There’s a new “Edge of Innovation” column up on the responsible development of emerging brain technologies, over at The Conversation:
Considering ethics now before radically new brain technologies get away from us
The Conversation, Sept 14 2016
Link to article
Imagine infusing thousands of wireless devices into your brain, and using them to both monitor its activity and directly influence its actions. It sounds like the stuff of science fiction, and for the moment it still is – but possibly not for long.
Brain research is on a roll at the moment. And as it converges with advances in science and technology more broadly, it’s transforming what we are likely to be able to achieve in the near future.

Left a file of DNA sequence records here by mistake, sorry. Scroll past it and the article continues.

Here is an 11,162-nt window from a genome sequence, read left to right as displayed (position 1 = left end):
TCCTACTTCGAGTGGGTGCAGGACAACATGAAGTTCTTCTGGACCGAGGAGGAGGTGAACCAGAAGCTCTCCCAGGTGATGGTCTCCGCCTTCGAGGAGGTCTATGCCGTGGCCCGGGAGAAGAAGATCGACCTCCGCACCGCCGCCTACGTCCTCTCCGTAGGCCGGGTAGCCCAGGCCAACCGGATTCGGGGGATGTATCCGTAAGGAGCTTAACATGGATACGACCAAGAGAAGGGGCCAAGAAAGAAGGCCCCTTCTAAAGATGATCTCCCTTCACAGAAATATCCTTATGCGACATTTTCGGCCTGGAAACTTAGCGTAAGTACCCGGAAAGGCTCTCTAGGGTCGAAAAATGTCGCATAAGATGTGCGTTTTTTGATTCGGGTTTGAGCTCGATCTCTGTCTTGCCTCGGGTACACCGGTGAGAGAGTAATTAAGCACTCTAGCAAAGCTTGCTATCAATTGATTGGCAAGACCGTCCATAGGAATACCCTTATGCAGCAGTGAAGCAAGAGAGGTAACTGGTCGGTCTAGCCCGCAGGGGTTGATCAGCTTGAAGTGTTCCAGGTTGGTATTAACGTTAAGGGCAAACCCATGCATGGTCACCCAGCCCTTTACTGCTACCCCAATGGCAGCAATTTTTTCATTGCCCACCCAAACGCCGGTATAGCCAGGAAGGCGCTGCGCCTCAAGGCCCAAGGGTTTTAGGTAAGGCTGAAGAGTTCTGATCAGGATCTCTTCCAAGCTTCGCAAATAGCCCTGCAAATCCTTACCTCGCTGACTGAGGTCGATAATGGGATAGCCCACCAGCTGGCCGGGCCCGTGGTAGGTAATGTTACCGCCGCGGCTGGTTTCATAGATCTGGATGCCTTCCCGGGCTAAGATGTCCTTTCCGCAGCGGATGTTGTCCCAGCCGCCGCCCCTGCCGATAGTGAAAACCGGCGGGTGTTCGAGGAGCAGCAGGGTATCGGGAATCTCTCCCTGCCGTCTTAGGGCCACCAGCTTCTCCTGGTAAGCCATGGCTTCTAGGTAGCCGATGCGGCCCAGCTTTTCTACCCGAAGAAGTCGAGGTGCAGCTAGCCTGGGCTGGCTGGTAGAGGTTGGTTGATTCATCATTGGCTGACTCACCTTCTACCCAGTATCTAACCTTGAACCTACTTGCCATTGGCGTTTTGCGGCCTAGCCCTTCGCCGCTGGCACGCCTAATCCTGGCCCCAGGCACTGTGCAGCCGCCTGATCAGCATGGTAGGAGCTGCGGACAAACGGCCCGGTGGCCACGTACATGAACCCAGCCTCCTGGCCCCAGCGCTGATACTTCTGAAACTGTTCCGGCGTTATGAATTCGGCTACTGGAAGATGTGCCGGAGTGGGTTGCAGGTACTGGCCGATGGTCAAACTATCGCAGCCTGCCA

Spurring the field on is the promise of more effective treatments for debilitating neurological and psychological disorders such as epilepsy, Parkinson’s disease and depression. But new brain technologies will increasingly have the potential to alter how someone thinks, feels, behaves and even perceives themselves and others around them – and not necessarily in ways that are within their control or with their consent.
This is where things begin to get ethically uncomfortable.